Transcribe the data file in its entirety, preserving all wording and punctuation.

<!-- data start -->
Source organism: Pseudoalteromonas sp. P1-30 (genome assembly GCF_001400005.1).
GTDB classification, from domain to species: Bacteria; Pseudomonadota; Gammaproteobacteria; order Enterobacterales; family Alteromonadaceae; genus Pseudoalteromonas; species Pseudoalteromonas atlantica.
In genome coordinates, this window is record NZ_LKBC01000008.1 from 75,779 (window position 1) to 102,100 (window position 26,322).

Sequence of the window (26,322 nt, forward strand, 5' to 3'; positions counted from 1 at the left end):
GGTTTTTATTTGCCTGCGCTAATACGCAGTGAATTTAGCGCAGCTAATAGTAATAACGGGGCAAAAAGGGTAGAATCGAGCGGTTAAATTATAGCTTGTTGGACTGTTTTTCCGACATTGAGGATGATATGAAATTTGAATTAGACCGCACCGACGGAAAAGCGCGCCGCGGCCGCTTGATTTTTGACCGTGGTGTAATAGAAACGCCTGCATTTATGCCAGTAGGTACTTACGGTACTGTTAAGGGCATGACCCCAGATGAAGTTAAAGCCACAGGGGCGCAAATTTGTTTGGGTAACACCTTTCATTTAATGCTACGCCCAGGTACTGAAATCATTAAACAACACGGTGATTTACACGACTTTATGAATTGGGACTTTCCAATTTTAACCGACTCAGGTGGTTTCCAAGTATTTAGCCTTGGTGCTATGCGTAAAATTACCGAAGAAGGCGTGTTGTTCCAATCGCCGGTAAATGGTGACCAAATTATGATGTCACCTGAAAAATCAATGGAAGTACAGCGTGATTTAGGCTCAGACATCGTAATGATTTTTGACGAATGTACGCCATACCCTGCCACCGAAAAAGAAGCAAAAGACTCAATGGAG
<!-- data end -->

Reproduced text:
Source organism: Pseudoalteromonas sp. P1-30 (genome assembly GCF_001400005.1).
GTDB classification, from domain to species: Bacteria; Pseudomonadota; Gammaproteobacteria; order Enterobacterales; family Alteromonadaceae; genus Pseudoalteromonas; species Pseudoalteromonas atlantica.
In genome coordinates, this window is record NZ_LKBC01000008.1 from 75,779 (window position 1) to 102,100 (window position 26,322).

Sequence of the window (26,322 nt, forward strand, 5' to 3'; positions counted from 1 at the left end):
GGTTTTTATTTGCCTGCGCTAATACGCAGTGAATTTAGCGCAGCTAATAGTAATAACGGGGCAAAAAGGGTAGAATCGAGCGGTTAAATTATAGCTTGTTGGACTGTTTTTCCGACATTGAGGATGATATGAAATTTGAATTAGACCGCACCGACGGAAAAGCGCGCCGCGGCCGCTTGATTTTTGACCGTGGTGTAATAGAAACGCCTGCATTTATGCCAGTAGGTACTTACGGTACTGTTAAGGGCATGACCCCAGATGAAGTTAAAGCCACAGGGGCGCAAATTTGTTTGGGTAACACCTTTCATTTAATGCTACGCCCAGGTACTGAAATCATTAAACAACACGGTGATTTACACGACTTTATGAATTGGGACTTTCCAATTTTAACCGACTCAGGTGGTTTCCAAGTATTTAGCCTTGGTGCTATGCGTAAAATTACCGAAGAAGGCGTGTTGTTCCAATCGCCGGTAAATGGTGACCAAATTATGATGTCACCTGAAAAATCAATGGAAGTACAGCGTGATTTAGGCTCAGACATCGTAATGATTTTTGACGAATGTACGCCATACCCTGCCACCGAAAAAGAAGCAAAAGACTCAATGGAG